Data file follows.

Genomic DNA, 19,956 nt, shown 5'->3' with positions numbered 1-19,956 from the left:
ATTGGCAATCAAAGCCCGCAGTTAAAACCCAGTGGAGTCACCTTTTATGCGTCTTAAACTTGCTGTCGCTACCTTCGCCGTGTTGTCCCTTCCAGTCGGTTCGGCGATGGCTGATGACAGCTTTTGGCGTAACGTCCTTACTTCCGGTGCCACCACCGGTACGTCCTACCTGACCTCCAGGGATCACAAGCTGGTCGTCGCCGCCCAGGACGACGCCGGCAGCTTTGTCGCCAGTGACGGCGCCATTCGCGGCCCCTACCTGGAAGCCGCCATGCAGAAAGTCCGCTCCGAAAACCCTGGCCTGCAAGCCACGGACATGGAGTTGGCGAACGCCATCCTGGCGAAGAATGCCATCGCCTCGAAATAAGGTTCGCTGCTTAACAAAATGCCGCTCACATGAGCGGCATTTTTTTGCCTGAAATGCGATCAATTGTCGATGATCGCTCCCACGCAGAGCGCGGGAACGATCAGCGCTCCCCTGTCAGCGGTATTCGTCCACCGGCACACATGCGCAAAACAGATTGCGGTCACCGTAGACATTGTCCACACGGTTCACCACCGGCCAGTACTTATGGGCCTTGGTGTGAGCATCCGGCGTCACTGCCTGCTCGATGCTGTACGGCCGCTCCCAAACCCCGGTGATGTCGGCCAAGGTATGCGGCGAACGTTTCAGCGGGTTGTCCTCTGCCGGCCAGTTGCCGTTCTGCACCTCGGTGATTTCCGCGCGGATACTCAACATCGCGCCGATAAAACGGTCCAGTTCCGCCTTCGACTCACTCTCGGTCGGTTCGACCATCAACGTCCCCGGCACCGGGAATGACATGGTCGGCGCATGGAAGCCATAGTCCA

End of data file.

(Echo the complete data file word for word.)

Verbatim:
Genomic DNA, 19,956 nt, shown 5'->3' with positions numbered 1-19,956 from the left:
ATTGGCAATCAAAGCCCGCAGTTAAAACCCAGTGGAGTCACCTTTTATGCGTCTTAAACTTGCTGTCGCTACCTTCGCCGTGTTGTCCCTTCCAGTCGGTTCGGCGATGGCTGATGACAGCTTTTGGCGTAACGTCCTTACTTCCGGTGCCACCACCGGTACGTCCTACCTGACCTCCAGGGATCACAAGCTGGTCGTCGCCGCCCAGGACGACGCCGGCAGCTTTGTCGCCAGTGACGGCGCCATTCGCGGCCCCTACCTGGAAGCCGCCATGCAGAAAGTCCGCTCCGAAAACCCTGGCCTGCAAGCCACGGACATGGAGTTGGCGAACGCCATCCTGGCGAAGAATGCCATCGCCTCGAAATAAGGTTCGCTGCTTAACAAAATGCCGCTCACATGAGCGGCATTTTTTTGCCTGAAATGCGATCAATTGTCGATGATCGCTCCCACGCAGAGCGCGGGAACGATCAGCGCTCCCCTGTCAGCGGTATTCGTCCACCGGCACACATGCGCAAAACAGATTGCGGTCACCGTAGACATTGTCCACACGGTTCACCACCGGCCAGTACTTATGGGCCTTGGTGTGAGCATCCGGCGTCACTGCCTGCTCGATGCTGTACGGCCGCTCCCAAACCCCGGTGATGTCGGCCAAGGTATGCGGCGAACGTTTCAGCGGGTTGTCCTCTGCCGGCCAGTTGCCGTTCTGCACCTCGGTGATTTCCGCGCGGATACTCAACATCGCGCCGATAAAACGGTCCAGTTCCGCCTTCGACTCACTCTCGGTCGGTTCGACCATCAACGTCCCCGGCACCGGGAATGACATGGTCGGCGCATGGAAGCCATAGTCCA